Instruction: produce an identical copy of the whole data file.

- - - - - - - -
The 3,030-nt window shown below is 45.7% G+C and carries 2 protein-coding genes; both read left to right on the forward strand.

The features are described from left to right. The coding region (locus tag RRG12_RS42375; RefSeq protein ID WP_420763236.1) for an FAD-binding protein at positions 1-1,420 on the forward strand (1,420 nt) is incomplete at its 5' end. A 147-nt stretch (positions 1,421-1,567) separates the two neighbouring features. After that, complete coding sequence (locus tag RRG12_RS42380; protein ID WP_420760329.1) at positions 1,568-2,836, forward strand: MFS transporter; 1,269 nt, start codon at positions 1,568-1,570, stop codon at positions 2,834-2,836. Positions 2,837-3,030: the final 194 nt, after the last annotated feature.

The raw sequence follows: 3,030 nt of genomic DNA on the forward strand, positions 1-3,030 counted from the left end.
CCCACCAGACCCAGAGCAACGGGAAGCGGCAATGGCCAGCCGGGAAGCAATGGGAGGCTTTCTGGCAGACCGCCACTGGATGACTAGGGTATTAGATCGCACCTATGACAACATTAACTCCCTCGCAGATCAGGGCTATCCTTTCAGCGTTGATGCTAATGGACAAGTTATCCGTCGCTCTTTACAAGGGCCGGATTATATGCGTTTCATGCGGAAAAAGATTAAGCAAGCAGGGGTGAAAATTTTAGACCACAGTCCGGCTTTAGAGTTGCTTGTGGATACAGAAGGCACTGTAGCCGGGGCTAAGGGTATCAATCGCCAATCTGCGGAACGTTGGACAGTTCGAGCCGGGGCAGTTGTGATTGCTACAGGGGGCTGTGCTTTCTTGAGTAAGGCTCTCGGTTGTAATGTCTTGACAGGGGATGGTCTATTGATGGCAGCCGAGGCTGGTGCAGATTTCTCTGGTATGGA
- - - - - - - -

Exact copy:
The 3,030-nt window shown below is 45.7% G+C and carries 2 protein-coding genes; both read left to right on the forward strand.

The features are described from left to right. The coding region (locus tag RRG12_RS42375; RefSeq protein ID WP_420763236.1) for an FAD-binding protein at positions 1-1,420 on the forward strand (1,420 nt) is incomplete at its 5' end. A 147-nt stretch (positions 1,421-1,567) separates the two neighbouring features. After that, complete coding sequence (locus tag RRG12_RS42380; protein ID WP_420760329.1) at positions 1,568-2,836, forward strand: MFS transporter; 1,269 nt, start codon at positions 1,568-1,570, stop codon at positions 2,834-2,836. Positions 2,837-3,030: the final 194 nt, after the last annotated feature.

The raw sequence follows: 3,030 nt of genomic DNA on the forward strand, positions 1-3,030 counted from the left end.
CCCACCAGACCCAGAGCAACGGGAAGCGGCAATGGCCAGCCGGGAAGCAATGGGAGGCTTTCTGGCAGACCGCCACTGGATGACTAGGGTATTAGATCGCACCTATGACAACATTAACTCCCTCGCAGATCAGGGCTATCCTTTCAGCGTTGATGCTAATGGACAAGTTATCCGTCGCTCTTTACAAGGGCCGGATTATATGCGTTTCATGCGGAAAAAGATTAAGCAAGCAGGGGTGAAAATTTTAGACCACAGTCCGGCTTTAGAGTTGCTTGTGGATACAGAAGGCACTGTAGCCGGGGCTAAGGGTATCAATCGCCAATCTGCGGAACGTTGGACAGTTCGAGCCGGGGCAGTTGTGATTGCTACAGGGGGCTGTGCTTTCTTGAGTAAGGCTCTCGGTTGTAATGTCTTGACAGGGGATGGTCTATTGATGGCAGCCGAGGCTGGTGCAGATTTCTCTGGTATGGA